Heffner: Look, the other thing I was going to say about the group you’re talking about, men rather than women, although you say it’s just as true of women, you seem to be talking about a certain economic group: people who can afford to invest in cameras and computers and the like. Are we really only going to address ourselves to middle-class, upper middle-class…

Fromme: Well no. I think the problems are essentially the same regardless of socioeconomic status. But if you have to continue to work until your dying day, the working masks some of the problem, because you’re still compelled, you’re still under pressure to spend the major part of your day performing for your business.

Heffner: And isn’t it better to work, to continue to work?

Fromme: No, because you can agonize over it, too. You know, you can get bored even with the most fascinating job after doing it for 40 years. Isn’t that so?

Heffner: Yes but I’m just thinking, I’m trying to be as realistic as I know you always are. You have this realistic approach to life. You have this optimistic approach to life. And I was reading an article in Psychology Today, the January 1984 issue by Marilyn Nisenson about therapy after 60. And she writes, “The grain of America” – that’s a nice phrase – is compelling therapists and patients to accept each other”. And then at the very end, and I couldn’t help but think of Sixty Plus, your new book, she writes, “As more therapists turn their attention to the elderly, we can hope that they will be able to transmit to their patients a sense of what successful aging is all about: a renewed zest for life and an acceptance of its end”.

Fromme: And it’s a lot of easier for therapists to do this with the aged.

Heffner: But of course she says that therapists have historically stayed away from the aged.

Fromme: Oh, because you know, there was some silly notion many, many years ago that you can only help somebody psychologically up to a certain age. And that’s sheer nonsense. As I said earlier, the number isn’t significant. It’s how much vitality, how much aliveness is in the individual. If the person is alive enough to see a therapist, he’s interested in improving the quality of his life. And if he’s interested in improving the quality of his life, it’s easier to give something to them at that age than it is while he’s still working full speed to get ahead. Because what is it you try ideally to give anybody in therapy? Techniques to overcome the blocks, the difficulties they have, the built-in, you know, areas of anguish so that they can improve the quality of life. All right. Now, age aged have stepped aside, assuming they’ve retired, from one large area that gives them so much more time to devote to themselves. You know, it’s a gift, old age is. Many years ago very few people lived to an old age, to a ripe old age. Today many more do. And it’s an invitation to act, to live like an 18th century English lord. But we haven’t been brought up to live that way. We’ve been brought up to work. And many of us are workaholics. We feel a sense of self-respect, a sense of worthwhileness only if we’re working, and in many people overworking, so that they have to suffer as well.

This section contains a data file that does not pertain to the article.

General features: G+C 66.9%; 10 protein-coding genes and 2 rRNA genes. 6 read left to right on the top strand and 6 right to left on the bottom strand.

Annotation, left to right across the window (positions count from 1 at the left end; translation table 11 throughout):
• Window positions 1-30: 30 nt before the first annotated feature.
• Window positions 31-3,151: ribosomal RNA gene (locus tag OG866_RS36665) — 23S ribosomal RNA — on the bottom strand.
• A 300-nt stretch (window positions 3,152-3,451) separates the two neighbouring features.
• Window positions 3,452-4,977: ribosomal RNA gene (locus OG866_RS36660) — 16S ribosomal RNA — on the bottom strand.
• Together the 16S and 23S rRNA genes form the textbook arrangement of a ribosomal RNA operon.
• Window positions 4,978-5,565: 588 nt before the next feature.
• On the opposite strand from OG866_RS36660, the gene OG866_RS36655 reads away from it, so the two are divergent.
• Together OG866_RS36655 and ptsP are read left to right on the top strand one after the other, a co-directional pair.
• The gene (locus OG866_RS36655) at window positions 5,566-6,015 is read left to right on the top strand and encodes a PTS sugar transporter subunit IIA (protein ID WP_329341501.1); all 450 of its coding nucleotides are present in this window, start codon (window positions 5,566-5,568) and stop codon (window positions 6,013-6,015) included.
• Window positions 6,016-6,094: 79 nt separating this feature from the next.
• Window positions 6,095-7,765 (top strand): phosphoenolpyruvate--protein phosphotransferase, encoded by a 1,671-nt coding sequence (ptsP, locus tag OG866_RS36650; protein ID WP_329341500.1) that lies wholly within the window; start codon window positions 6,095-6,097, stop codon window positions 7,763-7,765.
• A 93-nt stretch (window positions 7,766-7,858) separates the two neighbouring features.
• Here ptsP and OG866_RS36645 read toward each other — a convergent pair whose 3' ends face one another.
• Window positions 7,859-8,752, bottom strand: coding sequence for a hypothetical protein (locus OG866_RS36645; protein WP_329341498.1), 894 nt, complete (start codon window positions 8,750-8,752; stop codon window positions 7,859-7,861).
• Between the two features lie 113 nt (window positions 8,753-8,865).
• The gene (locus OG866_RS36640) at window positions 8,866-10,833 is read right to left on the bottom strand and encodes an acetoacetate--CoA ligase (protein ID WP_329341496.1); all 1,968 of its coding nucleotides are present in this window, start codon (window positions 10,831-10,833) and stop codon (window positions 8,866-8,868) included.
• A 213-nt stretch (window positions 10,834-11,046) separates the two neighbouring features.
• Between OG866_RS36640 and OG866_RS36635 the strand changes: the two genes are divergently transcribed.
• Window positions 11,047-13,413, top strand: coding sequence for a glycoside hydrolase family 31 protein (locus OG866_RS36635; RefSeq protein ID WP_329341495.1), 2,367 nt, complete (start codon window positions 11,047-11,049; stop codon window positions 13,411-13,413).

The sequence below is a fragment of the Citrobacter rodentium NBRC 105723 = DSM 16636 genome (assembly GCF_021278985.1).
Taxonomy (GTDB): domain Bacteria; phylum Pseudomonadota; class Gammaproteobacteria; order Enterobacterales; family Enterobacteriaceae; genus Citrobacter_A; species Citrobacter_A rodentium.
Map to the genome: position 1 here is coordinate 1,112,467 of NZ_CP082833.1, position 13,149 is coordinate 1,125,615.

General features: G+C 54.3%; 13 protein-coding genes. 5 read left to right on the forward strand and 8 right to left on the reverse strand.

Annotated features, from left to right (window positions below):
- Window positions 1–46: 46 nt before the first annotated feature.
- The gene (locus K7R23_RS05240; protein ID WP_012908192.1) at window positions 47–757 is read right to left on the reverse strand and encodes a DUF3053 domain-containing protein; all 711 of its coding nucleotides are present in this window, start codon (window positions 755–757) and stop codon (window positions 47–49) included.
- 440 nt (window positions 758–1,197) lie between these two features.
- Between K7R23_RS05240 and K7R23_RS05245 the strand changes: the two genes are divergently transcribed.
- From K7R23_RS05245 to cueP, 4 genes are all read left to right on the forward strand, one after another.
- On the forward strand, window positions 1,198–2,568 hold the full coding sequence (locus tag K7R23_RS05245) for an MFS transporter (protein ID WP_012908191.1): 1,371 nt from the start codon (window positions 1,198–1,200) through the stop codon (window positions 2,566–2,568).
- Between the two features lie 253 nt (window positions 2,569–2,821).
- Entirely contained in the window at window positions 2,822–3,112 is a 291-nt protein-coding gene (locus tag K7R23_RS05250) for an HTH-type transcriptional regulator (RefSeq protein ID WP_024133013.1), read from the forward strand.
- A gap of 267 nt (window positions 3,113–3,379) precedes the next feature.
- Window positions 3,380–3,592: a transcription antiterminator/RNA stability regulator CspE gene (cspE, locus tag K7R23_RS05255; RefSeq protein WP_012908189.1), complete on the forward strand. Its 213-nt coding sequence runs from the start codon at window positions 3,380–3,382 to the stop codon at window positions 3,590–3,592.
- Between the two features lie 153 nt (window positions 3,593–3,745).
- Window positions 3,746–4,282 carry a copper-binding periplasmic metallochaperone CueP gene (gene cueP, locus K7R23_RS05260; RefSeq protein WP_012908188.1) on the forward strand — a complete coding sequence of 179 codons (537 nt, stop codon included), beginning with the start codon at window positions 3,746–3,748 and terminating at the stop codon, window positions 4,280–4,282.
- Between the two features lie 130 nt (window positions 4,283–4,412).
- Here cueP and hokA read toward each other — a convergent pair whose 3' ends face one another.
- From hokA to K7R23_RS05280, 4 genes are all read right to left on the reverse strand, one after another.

Heffner: Allan, do you find that increasingly therapists are ready and willing to deal with the people who have to, of necessity, experience this nonwork situation, aging problem?

Fromme: Well, I would think it’s a lot easier if you’ve aged so much yourself as the therapist. I remember the oldest patient I ever had many, many years ago was a woman who – here, finally a woman – who was an artist, who gave me her age as, I don’t know, 69. She was about 78. And at first blush I thought, “seventy-eight, goodness what can I possibly do for her?” she had more energy than you and I put together. And we’re not 78, are we?

Heffner: I don’t know how much that’s saying, though, about our energy.

Fromme: (Laughter) If the person has a certain energy level, a certain amount of awareness, a certain enthusiasm for life, you can help a great deal. My job, I feel, in this book and as a therapist with the elderly when I see them, not that I see them exclusively, is to sharpen their appetite for life. So the most chillingly frightening statement I ever heard about age – and this wasn’t from a 60-plus or a 50-plus, mind you, it was from a 40-plus. In other words, in the 40s you can be this already antiqued — he

Heffner: And thanks, too, to you in the audience. I hope you’ll join us again next time. And if you care to share your thoughts about today’s program, please write to THE OPEN MIND, P.O. Box 7977, FDR Station, New York, NY 10150. For transcripts send $2.00 in check or money order. Meanwhile, as another old friend used to say, “Good night and good luck.”

Continuing production of this series has generously been made possible by grants from: The Rosalind P Walter Foundation; the M. Weiner Foundation of New Jersey; the Mediators and Richard and Gloria Manney; the Richard Lounsbery Foundation; Mr. Lawrence A Wein; and the New York Times Company Foundation.